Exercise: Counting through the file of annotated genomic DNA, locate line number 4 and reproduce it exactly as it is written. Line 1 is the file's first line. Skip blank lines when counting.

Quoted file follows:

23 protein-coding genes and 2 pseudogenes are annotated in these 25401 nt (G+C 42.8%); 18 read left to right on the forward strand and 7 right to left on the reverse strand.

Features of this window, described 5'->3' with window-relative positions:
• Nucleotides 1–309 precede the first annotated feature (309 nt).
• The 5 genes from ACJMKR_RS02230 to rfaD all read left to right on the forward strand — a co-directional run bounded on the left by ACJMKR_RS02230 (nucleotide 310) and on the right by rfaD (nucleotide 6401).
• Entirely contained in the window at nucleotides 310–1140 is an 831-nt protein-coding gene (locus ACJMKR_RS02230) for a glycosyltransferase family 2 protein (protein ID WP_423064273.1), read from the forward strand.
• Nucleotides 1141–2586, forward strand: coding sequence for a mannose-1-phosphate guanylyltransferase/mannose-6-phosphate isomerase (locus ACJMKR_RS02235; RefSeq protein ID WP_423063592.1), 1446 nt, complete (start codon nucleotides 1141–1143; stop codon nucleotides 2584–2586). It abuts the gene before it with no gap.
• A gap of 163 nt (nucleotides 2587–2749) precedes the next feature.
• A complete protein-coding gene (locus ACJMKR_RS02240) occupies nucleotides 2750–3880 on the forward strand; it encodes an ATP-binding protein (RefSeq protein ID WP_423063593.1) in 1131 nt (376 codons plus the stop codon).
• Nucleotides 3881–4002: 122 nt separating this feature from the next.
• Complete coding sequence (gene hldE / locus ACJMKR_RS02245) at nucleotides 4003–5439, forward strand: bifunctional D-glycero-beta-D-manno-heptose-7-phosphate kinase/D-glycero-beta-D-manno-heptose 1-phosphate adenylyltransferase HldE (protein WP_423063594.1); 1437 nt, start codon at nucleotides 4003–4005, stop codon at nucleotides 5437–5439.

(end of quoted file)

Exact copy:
• The 5 genes from ACJMKR_RS02230 to rfaD all read left to right on the forward strand — a co-directional run bounded on the left by ACJMKR_RS02230 (nucleotide 310) and on the right by rfaD (nucleotide 6401).